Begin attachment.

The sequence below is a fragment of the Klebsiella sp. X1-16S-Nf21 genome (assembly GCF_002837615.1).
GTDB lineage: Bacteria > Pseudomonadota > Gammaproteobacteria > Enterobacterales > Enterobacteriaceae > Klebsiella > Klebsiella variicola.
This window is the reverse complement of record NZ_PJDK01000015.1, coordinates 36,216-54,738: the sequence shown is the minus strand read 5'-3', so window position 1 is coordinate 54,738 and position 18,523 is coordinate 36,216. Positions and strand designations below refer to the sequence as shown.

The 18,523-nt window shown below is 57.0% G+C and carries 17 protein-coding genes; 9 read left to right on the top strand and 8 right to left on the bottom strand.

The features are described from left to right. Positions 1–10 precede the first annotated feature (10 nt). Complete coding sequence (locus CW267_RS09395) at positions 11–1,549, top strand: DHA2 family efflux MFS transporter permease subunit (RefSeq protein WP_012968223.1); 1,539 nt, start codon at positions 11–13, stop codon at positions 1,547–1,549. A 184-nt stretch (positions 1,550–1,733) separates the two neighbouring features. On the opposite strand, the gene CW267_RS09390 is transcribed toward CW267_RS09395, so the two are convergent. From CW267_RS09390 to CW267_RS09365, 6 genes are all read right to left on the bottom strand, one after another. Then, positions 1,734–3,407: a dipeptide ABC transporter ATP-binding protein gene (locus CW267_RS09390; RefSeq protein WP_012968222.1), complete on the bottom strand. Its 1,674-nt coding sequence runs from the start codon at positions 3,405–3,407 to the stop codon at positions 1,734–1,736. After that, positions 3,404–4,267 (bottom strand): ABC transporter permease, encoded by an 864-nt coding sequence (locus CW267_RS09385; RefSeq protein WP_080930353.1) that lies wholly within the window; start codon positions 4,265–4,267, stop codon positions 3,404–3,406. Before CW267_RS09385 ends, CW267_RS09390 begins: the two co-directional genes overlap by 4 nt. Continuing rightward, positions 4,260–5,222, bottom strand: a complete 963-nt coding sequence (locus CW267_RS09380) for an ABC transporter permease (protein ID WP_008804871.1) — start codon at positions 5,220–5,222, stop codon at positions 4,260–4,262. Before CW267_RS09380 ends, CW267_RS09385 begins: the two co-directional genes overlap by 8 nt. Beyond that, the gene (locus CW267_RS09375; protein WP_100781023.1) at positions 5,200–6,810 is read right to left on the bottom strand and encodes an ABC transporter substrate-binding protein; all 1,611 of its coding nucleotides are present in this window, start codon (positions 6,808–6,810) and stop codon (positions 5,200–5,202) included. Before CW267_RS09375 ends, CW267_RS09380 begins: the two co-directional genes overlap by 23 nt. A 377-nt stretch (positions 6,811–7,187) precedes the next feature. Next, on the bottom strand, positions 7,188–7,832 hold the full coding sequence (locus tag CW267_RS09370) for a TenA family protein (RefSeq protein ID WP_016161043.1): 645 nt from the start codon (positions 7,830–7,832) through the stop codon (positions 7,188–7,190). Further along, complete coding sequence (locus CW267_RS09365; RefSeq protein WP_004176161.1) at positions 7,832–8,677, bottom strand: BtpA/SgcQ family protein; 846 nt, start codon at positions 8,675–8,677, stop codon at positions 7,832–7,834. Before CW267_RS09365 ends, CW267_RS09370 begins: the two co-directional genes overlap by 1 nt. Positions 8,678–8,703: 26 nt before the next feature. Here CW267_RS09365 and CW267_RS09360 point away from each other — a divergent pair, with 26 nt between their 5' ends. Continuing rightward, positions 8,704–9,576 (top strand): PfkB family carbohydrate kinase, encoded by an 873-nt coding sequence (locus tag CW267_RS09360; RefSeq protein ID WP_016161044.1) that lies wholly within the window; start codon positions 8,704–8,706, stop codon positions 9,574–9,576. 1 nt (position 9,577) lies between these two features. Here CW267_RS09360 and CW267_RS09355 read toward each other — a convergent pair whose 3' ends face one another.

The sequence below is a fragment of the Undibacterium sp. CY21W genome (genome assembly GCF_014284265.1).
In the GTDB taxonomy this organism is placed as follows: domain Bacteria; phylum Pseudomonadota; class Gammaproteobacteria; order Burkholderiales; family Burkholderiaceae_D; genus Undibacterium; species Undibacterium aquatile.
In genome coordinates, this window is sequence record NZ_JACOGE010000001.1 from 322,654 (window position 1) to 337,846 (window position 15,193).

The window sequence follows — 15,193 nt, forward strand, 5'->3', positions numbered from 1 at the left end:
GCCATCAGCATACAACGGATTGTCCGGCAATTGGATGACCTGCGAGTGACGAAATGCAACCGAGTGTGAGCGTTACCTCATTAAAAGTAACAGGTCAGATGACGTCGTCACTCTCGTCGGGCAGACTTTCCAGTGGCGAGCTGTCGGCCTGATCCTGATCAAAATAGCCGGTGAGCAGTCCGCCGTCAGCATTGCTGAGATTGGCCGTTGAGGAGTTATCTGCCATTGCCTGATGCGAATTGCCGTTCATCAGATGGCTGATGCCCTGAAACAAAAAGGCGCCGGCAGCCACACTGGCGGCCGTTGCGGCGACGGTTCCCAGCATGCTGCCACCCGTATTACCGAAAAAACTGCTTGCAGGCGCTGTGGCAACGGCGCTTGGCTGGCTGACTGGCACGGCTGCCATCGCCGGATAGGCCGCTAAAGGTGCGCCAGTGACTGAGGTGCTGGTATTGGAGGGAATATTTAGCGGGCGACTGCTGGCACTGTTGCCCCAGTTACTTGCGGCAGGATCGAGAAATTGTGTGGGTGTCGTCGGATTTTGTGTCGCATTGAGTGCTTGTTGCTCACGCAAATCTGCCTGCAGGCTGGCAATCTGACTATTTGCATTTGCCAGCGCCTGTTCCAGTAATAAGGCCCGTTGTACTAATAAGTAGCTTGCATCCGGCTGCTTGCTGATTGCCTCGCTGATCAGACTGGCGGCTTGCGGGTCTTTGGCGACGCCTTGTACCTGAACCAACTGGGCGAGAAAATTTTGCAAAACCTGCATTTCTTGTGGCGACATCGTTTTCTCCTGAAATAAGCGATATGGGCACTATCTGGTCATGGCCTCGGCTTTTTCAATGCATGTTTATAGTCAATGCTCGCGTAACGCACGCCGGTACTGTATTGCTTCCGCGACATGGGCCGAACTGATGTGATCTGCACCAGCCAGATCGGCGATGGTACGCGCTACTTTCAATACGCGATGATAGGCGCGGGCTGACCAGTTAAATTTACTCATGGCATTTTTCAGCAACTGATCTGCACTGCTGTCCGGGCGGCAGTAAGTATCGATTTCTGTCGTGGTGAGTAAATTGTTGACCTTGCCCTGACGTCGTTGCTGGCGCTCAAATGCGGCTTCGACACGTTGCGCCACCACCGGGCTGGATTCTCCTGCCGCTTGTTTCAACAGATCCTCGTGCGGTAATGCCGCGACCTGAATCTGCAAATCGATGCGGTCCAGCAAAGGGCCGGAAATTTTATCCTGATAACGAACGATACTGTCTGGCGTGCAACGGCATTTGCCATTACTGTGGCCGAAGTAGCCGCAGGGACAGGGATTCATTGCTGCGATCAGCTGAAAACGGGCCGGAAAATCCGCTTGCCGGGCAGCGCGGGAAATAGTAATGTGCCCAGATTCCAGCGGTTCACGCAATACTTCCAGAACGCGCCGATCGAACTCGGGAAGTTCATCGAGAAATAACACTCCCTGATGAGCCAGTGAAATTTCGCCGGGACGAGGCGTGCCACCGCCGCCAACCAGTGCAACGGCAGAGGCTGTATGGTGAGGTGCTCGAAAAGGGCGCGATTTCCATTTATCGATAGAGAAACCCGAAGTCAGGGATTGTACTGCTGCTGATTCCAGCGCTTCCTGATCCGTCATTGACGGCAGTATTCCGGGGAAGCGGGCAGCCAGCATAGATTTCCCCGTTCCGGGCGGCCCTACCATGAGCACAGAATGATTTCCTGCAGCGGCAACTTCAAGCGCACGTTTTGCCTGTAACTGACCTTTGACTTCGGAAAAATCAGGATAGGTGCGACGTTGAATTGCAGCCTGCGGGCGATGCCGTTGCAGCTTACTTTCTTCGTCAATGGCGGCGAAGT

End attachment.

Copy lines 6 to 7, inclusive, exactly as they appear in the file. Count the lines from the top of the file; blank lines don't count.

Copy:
The sequence below is a fragment of the Undibacterium sp. CY21W genome (genome assembly GCF_014284265.1).
In the GTDB taxonomy this organism is placed as follows: domain Bacteria; phylum Pseudomonadota; class Gammaproteobacteria; order Burkholderiales; family Burkholderiaceae_D; genus Undibacterium; species Undibacterium aquatile.